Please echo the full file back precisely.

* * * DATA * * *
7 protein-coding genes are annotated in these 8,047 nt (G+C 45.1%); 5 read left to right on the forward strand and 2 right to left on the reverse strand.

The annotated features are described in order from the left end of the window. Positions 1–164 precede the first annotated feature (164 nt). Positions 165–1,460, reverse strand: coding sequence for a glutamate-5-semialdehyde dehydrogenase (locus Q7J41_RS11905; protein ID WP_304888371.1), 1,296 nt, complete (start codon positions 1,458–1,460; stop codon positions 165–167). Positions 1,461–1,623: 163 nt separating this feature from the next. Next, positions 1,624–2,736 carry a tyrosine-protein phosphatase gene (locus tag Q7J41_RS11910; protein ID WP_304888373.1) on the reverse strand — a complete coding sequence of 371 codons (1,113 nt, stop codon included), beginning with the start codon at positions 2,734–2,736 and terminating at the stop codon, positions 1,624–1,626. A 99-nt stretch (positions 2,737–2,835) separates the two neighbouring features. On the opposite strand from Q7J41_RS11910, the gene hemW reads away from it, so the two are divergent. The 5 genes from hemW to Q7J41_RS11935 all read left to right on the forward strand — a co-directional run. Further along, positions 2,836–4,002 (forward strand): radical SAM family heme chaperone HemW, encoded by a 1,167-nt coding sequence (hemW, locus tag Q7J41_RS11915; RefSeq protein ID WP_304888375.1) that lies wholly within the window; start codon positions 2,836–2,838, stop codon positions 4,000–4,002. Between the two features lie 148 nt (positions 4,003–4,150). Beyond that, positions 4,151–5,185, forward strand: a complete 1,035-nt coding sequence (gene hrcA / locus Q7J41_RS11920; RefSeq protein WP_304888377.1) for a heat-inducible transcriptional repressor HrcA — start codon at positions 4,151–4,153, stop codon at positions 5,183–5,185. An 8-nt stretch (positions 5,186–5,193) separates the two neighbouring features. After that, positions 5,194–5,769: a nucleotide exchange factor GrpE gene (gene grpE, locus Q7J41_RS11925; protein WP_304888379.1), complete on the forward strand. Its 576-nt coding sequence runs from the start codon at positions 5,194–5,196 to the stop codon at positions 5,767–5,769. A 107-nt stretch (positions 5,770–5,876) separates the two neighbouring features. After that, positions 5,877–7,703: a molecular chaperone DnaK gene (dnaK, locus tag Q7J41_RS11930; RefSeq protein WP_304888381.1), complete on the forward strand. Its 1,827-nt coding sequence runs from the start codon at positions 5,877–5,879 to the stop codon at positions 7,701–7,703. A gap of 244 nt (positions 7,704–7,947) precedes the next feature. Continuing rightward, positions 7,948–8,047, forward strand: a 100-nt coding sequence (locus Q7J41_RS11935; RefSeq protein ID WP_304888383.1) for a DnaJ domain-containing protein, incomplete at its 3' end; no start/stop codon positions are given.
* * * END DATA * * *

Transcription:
7 protein-coding genes are annotated in these 8,047 nt (G+C 45.1%); 5 read left to right on the forward strand and 2 right to left on the reverse strand.

The annotated features are described in order from the left end of the window. Positions 1–164 precede the first annotated feature (164 nt). Positions 165–1,460, reverse strand: coding sequence for a glutamate-5-semialdehyde dehydrogenase (locus Q7J41_RS11905; protein ID WP_304888371.1), 1,296 nt, complete (start codon positions 1,458–1,460; stop codon positions 165–167). Positions 1,461–1,623: 163 nt separating this feature from the next. Next, positions 1,624–2,736 carry a tyrosine-protein phosphatase gene (locus tag Q7J41_RS11910; protein ID WP_304888373.1) on the reverse strand — a complete coding sequence of 371 codons (1,113 nt, stop codon included), beginning with the start codon at positions 2,734–2,736 and terminating at the stop codon, positions 1,624–1,626. A 99-nt stretch (positions 2,737–2,835) separates the two neighbouring features. On the opposite strand from Q7J41_RS11910, the gene hemW reads away from it, so the two are divergent. The 5 genes from hemW to Q7J41_RS11935 all read left to right on the forward strand — a co-directional run. Further along, positions 2,836–4,002 (forward strand): radical SAM family heme chaperone HemW, encoded by a 1,167-nt coding sequence (hemW, locus tag Q7J41_RS11915; RefSeq protein ID WP_304888375.1) that lies wholly within the window; start codon positions 2,836–2,838, stop codon positions 4,000–4,002. Between the two features lie 148 nt (positions 4,003–4,150). Beyond that, positions 4,151–5,185, forward strand: a complete 1,035-nt coding sequence (gene hrcA / locus Q7J41_RS11920; RefSeq protein WP_304888377.1) for a heat-inducible transcriptional repressor HrcA — start codon at positions 4,151–4,153, stop codon at positions 5,183–5,185. An 8-nt stretch (positions 5,186–5,193) separates the two neighbouring features. After that, positions 5,194–5,769: a nucleotide exchange factor GrpE gene (gene grpE, locus Q7J41_RS11925; protein WP_304888379.1), complete on the forward strand. Its 576-nt coding sequence runs from the start codon at positions 5,194–5,196 to the stop codon at positions 5,767–5,769. A 107-nt stretch (positions 5,770–5,876) separates the two neighbouring features. After that, positions 5,877–7,703: a molecular chaperone DnaK gene (dnaK, locus tag Q7J41_RS11930; RefSeq protein WP_304888381.1), complete on the forward strand. Its 1,827-nt coding sequence runs from the start codon at positions 5,877–5,879 to the stop codon at positions 7,701–7,703. A gap of 244 nt (positions 7,704–7,947) precedes the next feature. Continuing rightward, positions 7,948–8,047, forward strand: a 100-nt coding sequence (locus Q7J41_RS11935; RefSeq protein ID WP_304888383.1) for a DnaJ domain-containing protein, incomplete at its 3' end; no start/stop codon positions are given.